These four steps will give you a clear path towards a confident retirement.
1. Focus on retirement income—use this trick to figure out how much you need.
People tend to focus on their “retirement number,” or how much of a nest egg they’ll need to accumulate. Instead, the first step to retiring with money is to figure out how much income you’ll need.
Why is this important? Knowing how much income you’ll need provides the frame of reference to determine how much to save and where to save.
A quick way to estimate your retirement income goal is to start with your current income. Nobody wants to get to retirement only to have to cut expenses! Unless you are just starting your career and your income and lifestyle is still building up, using your current income is a good starting place.
The second step is to subtract out things you no longer need to pay/save for. For example, you might want to assume you won’t have a mortgage in retirement. Furthermore, you no longer need to be saving in your 401(k) once you are retired. Subtract these. This leaves you with your “lifestyle.” You can also account for social security. Find your estimated benefit at full retirement age and subtract it from this amount.
What remains is the income that you truly need to be saving to replicate during retirement. But don’t forget about inflation! The final step is to take this amount and inflate it by 3% over the number of years until retirement. Inflation could be higher or lower, but this is a good estimate.
For example, we can use a 45-year-old making $150,000 as an example:
Current income: $150,000
Minus mortgage: $21,000
Minus savings: $19,500
Minus projected social security: $36,000
=$73,500 lifestyle goal
Inflated by 3% over 20 years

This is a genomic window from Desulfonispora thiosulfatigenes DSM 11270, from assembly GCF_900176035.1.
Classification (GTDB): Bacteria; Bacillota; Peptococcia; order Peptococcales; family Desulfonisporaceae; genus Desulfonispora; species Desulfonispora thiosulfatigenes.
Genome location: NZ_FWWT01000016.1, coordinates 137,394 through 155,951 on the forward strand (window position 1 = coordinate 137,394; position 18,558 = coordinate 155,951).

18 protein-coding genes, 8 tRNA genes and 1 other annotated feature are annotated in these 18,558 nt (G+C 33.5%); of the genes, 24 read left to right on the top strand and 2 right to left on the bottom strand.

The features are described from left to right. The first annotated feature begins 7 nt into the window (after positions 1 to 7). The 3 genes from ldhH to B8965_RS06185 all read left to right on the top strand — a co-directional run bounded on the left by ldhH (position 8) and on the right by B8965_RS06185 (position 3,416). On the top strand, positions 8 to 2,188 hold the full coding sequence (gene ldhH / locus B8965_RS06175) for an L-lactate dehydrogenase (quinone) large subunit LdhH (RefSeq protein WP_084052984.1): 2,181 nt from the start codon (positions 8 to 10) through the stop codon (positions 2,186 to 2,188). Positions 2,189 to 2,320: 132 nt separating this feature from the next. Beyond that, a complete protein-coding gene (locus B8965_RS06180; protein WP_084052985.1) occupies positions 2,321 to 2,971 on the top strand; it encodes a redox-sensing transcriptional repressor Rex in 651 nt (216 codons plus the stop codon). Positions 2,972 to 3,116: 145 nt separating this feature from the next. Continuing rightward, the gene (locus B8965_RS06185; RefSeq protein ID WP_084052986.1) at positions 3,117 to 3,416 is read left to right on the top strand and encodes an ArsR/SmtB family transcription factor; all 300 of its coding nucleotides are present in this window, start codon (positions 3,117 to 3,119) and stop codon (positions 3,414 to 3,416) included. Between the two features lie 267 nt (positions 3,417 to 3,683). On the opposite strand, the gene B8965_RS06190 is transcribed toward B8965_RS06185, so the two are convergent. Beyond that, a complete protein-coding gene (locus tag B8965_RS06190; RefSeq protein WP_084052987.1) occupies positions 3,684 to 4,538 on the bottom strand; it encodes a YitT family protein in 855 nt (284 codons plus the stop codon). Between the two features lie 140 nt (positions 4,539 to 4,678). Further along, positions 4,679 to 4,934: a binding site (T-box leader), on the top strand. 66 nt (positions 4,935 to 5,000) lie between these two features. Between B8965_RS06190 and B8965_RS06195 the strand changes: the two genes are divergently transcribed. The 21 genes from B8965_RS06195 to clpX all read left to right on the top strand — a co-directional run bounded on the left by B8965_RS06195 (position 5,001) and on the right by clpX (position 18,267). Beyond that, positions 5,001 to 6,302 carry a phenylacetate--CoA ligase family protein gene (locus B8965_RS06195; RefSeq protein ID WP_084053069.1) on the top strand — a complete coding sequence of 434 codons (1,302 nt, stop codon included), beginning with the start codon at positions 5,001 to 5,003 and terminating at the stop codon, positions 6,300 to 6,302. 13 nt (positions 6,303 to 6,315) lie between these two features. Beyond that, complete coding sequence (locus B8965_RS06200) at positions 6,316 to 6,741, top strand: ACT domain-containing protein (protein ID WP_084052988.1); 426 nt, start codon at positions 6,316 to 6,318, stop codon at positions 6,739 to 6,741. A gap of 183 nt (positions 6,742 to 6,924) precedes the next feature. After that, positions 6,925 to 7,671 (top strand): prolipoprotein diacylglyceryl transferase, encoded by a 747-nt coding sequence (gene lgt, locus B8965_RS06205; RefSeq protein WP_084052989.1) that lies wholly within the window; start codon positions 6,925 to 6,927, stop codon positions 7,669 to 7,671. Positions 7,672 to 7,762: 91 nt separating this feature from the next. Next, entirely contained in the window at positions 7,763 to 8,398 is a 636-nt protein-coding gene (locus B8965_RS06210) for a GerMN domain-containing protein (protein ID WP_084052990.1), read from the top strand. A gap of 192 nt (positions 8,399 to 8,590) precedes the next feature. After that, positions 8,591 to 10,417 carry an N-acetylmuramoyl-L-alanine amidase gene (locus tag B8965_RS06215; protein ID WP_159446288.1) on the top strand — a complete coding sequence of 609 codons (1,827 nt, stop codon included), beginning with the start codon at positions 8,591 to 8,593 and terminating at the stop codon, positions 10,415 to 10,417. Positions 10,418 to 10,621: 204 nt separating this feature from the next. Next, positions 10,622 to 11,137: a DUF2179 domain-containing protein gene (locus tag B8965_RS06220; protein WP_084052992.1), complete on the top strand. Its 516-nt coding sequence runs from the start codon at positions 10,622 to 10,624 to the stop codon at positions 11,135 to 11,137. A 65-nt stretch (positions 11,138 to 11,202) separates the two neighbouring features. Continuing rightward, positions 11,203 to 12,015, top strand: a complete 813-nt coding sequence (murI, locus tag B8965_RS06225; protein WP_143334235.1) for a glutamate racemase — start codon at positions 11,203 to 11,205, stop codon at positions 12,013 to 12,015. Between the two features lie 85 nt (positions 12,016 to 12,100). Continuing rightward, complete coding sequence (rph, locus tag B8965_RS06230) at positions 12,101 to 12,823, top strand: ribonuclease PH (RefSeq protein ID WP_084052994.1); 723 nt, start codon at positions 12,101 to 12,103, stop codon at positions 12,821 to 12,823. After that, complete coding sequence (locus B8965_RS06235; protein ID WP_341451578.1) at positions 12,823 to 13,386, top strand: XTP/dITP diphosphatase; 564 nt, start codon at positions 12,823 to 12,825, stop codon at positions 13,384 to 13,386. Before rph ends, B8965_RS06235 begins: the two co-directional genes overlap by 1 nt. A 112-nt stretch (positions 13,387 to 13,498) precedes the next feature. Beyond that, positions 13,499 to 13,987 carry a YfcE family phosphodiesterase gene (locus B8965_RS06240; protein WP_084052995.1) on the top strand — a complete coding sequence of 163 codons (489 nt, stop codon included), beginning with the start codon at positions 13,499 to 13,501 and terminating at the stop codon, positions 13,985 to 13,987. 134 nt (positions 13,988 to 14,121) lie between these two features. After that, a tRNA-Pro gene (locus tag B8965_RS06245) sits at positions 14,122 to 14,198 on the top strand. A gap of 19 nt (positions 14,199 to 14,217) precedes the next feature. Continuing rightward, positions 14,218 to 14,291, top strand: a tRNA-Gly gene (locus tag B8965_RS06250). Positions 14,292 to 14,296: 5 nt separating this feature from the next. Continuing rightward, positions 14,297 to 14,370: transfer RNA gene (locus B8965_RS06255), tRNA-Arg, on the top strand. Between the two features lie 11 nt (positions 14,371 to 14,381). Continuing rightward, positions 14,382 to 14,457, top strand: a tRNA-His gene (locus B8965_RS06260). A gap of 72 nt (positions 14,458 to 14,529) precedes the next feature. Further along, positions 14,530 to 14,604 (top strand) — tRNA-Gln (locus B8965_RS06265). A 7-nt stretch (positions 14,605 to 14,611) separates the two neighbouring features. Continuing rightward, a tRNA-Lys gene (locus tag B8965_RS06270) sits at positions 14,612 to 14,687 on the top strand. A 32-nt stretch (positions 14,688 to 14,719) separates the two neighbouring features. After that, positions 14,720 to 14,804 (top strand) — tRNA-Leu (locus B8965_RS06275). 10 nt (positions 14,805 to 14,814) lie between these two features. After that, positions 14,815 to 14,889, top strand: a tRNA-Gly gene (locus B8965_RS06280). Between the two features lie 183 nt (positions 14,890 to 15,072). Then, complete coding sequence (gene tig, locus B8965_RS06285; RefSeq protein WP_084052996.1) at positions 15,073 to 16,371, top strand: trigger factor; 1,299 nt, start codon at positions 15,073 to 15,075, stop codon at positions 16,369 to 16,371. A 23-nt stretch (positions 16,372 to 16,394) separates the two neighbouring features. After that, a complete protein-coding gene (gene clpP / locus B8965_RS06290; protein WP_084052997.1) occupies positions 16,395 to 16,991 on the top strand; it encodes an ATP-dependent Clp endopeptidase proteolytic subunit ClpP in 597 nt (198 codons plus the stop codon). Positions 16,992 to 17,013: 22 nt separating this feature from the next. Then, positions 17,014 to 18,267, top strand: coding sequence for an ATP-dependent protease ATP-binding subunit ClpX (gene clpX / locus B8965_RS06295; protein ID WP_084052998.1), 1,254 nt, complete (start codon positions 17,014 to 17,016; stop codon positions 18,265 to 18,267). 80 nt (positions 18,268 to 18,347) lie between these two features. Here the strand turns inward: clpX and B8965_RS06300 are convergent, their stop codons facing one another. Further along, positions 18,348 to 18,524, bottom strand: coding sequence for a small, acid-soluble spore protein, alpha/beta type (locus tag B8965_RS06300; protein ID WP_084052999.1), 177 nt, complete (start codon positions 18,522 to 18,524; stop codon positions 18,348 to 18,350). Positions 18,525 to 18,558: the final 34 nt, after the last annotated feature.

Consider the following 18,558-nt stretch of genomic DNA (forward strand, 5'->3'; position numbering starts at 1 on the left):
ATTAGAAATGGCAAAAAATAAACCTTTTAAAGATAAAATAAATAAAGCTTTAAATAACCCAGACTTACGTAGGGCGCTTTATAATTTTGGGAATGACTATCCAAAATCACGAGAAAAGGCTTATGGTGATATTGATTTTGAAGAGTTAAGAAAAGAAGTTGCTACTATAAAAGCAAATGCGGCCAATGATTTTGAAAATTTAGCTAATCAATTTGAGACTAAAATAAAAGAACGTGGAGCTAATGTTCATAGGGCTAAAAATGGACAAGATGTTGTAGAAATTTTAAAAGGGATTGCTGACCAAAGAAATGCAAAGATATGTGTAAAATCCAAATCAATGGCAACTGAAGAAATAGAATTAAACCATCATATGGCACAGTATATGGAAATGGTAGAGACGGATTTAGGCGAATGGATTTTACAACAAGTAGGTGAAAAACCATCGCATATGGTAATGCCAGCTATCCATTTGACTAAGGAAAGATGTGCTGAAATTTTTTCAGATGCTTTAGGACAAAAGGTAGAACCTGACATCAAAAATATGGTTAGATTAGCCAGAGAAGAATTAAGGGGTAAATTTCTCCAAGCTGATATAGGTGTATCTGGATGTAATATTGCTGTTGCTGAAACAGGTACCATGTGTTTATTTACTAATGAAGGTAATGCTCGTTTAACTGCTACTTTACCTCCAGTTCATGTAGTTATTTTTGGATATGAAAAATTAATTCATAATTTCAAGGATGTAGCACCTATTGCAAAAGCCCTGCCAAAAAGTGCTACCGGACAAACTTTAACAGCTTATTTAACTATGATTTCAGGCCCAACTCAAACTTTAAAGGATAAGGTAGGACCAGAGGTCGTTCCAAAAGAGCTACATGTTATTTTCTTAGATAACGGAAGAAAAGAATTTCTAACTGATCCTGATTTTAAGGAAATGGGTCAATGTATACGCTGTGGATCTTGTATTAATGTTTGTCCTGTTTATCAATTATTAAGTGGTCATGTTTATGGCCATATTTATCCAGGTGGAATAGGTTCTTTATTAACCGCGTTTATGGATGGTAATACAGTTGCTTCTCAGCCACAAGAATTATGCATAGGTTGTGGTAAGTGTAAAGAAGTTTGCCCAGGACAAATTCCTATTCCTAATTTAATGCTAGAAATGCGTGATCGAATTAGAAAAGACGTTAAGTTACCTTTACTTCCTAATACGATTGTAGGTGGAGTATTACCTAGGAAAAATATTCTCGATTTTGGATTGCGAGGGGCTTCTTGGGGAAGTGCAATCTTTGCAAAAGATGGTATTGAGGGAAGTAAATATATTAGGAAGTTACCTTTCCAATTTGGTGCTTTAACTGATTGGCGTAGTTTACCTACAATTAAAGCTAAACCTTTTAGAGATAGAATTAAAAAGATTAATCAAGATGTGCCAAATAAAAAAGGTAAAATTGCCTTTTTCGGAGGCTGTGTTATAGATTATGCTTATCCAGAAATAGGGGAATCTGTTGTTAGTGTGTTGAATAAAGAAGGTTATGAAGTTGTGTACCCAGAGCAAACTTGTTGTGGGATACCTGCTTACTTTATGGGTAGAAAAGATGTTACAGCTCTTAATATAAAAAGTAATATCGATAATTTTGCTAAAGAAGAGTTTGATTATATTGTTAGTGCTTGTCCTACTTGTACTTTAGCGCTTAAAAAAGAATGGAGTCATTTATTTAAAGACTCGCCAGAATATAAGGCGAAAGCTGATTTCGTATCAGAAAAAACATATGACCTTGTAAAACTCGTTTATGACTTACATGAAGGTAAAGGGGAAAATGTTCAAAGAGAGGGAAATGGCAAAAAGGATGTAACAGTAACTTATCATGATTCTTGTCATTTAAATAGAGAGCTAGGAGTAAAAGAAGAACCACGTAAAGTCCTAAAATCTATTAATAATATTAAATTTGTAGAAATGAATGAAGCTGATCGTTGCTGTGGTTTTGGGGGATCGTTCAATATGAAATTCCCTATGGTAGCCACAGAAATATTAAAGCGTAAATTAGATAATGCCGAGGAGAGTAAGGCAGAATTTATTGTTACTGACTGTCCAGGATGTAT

Thus, her retirement goal is to come up with a way to generate $132,000 per year.
2. Invest—and use a reasonable rate of return.
The next thing you’ll need is to invest in growth assets like stocks. Roth IRA’s and 401(k)’s give you the opportunity to do this while receiving tax benefits.
However, it’s important to use a reasonable rate of return estimate for your investments. After figuring out how much retirement income you’ll need, suppose you make a goal to save $3 million. If you have 30 years before retirement, how much do you need to save yearly? This depends on your rate of return.
The future rate of return of your investments is unknown. We can, however, use history as a guide to make projections. From 1926 to 2019, the S&P 500 returned an annual compounded rate of 10.2%. But over the past 20 years, it only returned 6.3% annualized. So, what rate of return should you use?
It would be wise to use a lower rate of return when making projections. If you plan on making 12% per year, what happens if you actually get 7%?
Using our example, you need to save $12,430 per year to get $3 million in 30 years—if you achieve an annual rate of 12%. But if you end up “only” getting 7%, you will have $1.17 million—less than half of what you need!
Another reason not to use a high rate of return is you will not likely be invested 100% in stocks during your entire investing life. Stocks have a high degree of volatility, which is fine when you have several years before retirement. As you get closer to retirement, most people adjust their allocation to include less volatile asset classes.